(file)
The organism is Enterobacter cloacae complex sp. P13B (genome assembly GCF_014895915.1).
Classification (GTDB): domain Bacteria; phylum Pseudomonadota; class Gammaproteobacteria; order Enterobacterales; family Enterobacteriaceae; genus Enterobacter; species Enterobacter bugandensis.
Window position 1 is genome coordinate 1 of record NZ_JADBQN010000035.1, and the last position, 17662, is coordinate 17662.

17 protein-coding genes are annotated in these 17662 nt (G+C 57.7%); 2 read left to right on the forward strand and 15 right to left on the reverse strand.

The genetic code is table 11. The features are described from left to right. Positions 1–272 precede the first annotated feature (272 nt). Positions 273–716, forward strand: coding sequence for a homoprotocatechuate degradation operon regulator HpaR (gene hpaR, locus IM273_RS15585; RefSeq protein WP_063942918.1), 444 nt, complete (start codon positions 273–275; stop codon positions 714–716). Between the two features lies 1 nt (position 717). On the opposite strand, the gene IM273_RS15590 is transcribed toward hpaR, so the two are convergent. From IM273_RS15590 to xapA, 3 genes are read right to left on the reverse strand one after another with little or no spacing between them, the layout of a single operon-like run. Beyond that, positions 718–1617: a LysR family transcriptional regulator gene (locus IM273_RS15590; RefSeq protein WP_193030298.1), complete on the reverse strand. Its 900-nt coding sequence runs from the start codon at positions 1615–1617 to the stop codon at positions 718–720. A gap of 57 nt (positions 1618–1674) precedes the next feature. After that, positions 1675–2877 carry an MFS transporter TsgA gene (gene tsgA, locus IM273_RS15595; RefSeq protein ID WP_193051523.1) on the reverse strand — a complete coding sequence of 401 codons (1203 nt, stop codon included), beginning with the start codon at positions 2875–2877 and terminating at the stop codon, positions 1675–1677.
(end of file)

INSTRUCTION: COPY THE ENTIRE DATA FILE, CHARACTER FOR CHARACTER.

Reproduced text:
The organism is Enterobacter cloacae complex sp. P13B (genome assembly GCF_014895915.1).
Classification (GTDB): domain Bacteria; phylum Pseudomonadota; class Gammaproteobacteria; order Enterobacterales; family Enterobacteriaceae; genus Enterobacter; species Enterobacter bugandensis.
Window position 1 is genome coordinate 1 of record NZ_JADBQN010000035.1, and the last position, 17662, is coordinate 17662.

17 protein-coding genes are annotated in these 17662 nt (G+C 57.7%); 2 read left to right on the forward strand and 15 right to left on the reverse strand.

The genetic code is table 11. The features are described from left to right. Positions 1–272 precede the first annotated feature (272 nt). Positions 273–716, forward strand: coding sequence for a homoprotocatechuate degradation operon regulator HpaR (gene hpaR, locus IM273_RS15585; RefSeq protein WP_063942918.1), 444 nt, complete (start codon positions 273–275; stop codon positions 714–716). Between the two features lies 1 nt (position 717). On the opposite strand, the gene IM273_RS15590 is transcribed toward hpaR, so the two are convergent. From IM273_RS15590 to xapA, 3 genes are read right to left on the reverse strand one after another with little or no spacing between them, the layout of a single operon-like run. Beyond that, positions 718–1617: a LysR family transcriptional regulator gene (locus IM273_RS15590; RefSeq protein WP_193030298.1), complete on the reverse strand. Its 900-nt coding sequence runs from the start codon at positions 1615–1617 to the stop codon at positions 718–720. A gap of 57 nt (positions 1618–1674) precedes the next feature. After that, positions 1675–2877 carry an MFS transporter TsgA gene (gene tsgA, locus IM273_RS15595; RefSeq protein ID WP_193051523.1) on the reverse strand — a complete coding sequence of 401 codons (1203 nt, stop codon included), beginning with the start codon at positions 2875–2877 and terminating at the stop codon, positions 1675–1677.